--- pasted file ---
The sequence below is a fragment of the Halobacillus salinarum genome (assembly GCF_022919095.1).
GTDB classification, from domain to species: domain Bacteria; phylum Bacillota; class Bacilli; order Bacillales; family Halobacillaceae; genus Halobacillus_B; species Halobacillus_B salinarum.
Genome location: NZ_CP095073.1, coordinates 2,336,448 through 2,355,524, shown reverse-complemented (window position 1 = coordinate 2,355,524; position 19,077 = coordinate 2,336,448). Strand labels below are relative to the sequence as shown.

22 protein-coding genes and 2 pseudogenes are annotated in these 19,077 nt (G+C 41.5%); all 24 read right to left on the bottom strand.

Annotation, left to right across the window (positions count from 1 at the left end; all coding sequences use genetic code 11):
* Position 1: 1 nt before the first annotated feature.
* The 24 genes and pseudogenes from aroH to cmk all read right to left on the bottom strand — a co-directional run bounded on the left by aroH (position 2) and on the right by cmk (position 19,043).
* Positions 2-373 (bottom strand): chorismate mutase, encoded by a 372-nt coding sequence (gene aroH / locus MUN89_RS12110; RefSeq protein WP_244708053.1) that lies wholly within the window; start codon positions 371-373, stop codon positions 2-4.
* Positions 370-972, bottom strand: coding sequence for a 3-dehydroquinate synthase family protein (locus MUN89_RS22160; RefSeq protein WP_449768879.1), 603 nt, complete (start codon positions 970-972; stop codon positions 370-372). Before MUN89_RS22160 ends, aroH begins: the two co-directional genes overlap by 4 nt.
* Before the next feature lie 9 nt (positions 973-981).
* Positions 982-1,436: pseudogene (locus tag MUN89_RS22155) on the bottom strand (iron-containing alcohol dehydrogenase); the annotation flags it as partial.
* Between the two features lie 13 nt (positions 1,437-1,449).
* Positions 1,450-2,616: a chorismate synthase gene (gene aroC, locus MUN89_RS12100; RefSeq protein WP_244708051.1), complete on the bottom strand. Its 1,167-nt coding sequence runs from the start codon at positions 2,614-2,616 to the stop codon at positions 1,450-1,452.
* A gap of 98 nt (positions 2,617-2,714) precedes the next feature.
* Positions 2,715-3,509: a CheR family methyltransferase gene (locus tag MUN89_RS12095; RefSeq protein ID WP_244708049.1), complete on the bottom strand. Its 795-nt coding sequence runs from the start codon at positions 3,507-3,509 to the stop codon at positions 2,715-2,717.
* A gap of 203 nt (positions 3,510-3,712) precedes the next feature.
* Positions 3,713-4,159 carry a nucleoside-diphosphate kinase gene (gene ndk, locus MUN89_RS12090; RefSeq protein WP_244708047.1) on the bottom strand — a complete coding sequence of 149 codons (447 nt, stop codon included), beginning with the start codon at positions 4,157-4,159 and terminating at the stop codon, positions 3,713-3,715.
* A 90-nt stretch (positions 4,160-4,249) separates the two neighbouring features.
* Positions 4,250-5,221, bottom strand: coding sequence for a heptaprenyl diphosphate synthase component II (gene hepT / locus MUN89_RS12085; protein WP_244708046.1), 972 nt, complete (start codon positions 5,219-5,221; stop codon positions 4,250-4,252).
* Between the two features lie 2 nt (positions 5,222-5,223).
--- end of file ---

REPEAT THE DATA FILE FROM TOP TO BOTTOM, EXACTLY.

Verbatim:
The sequence below is a fragment of the Halobacillus salinarum genome (assembly GCF_022919095.1).
GTDB classification, from domain to species: domain Bacteria; phylum Bacillota; class Bacilli; order Bacillales; family Halobacillaceae; genus Halobacillus_B; species Halobacillus_B salinarum.
Genome location: NZ_CP095073.1, coordinates 2,336,448 through 2,355,524, shown reverse-complemented (window position 1 = coordinate 2,355,524; position 19,077 = coordinate 2,336,448). Strand labels below are relative to the sequence as shown.

22 protein-coding genes and 2 pseudogenes are annotated in these 19,077 nt (G+C 41.5%); all 24 read right to left on the bottom strand.

Annotation, left to right across the window (positions count from 1 at the left end; all coding sequences use genetic code 11):
* Position 1: 1 nt before the first annotated feature.
* The 24 genes and pseudogenes from aroH to cmk all read right to left on the bottom strand — a co-directional run bounded on the left by aroH (position 2) and on the right by cmk (position 19,043).
* Positions 2-373 (bottom strand): chorismate mutase, encoded by a 372-nt coding sequence (gene aroH / locus MUN89_RS12110; RefSeq protein WP_244708053.1) that lies wholly within the window; start codon positions 371-373, stop codon positions 2-4.
* Positions 370-972, bottom strand: coding sequence for a 3-dehydroquinate synthase family protein (locus MUN89_RS22160; RefSeq protein WP_449768879.1), 603 nt, complete (start codon positions 970-972; stop codon positions 370-372). Before MUN89_RS22160 ends, aroH begins: the two co-directional genes overlap by 4 nt.
* Before the next feature lie 9 nt (positions 973-981).
* Positions 982-1,436: pseudogene (locus tag MUN89_RS22155) on the bottom strand (iron-containing alcohol dehydrogenase); the annotation flags it as partial.
* Between the two features lie 13 nt (positions 1,437-1,449).
* Positions 1,450-2,616: a chorismate synthase gene (gene aroC, locus MUN89_RS12100; RefSeq protein WP_244708051.1), complete on the bottom strand. Its 1,167-nt coding sequence runs from the start codon at positions 2,614-2,616 to the stop codon at positions 1,450-1,452.
* A gap of 98 nt (positions 2,617-2,714) precedes the next feature.
* Positions 2,715-3,509: a CheR family methyltransferase gene (locus tag MUN89_RS12095; RefSeq protein ID WP_244708049.1), complete on the bottom strand. Its 795-nt coding sequence runs from the start codon at positions 3,507-3,509 to the stop codon at positions 2,715-2,717.
* A gap of 203 nt (positions 3,510-3,712) precedes the next feature.
* Positions 3,713-4,159 carry a nucleoside-diphosphate kinase gene (gene ndk, locus MUN89_RS12090; RefSeq protein WP_244708047.1) on the bottom strand — a complete coding sequence of 149 codons (447 nt, stop codon included), beginning with the start codon at positions 4,157-4,159 and terminating at the stop codon, positions 3,713-3,715.
* A 90-nt stretch (positions 4,160-4,249) separates the two neighbouring features.
* Positions 4,250-5,221, bottom strand: coding sequence for a heptaprenyl diphosphate synthase component II (gene hepT / locus MUN89_RS12085; protein WP_244708046.1), 972 nt, complete (start codon positions 5,219-5,221; stop codon positions 4,250-4,252).
* Between the two features lie 2 nt (positions 5,222-5,223).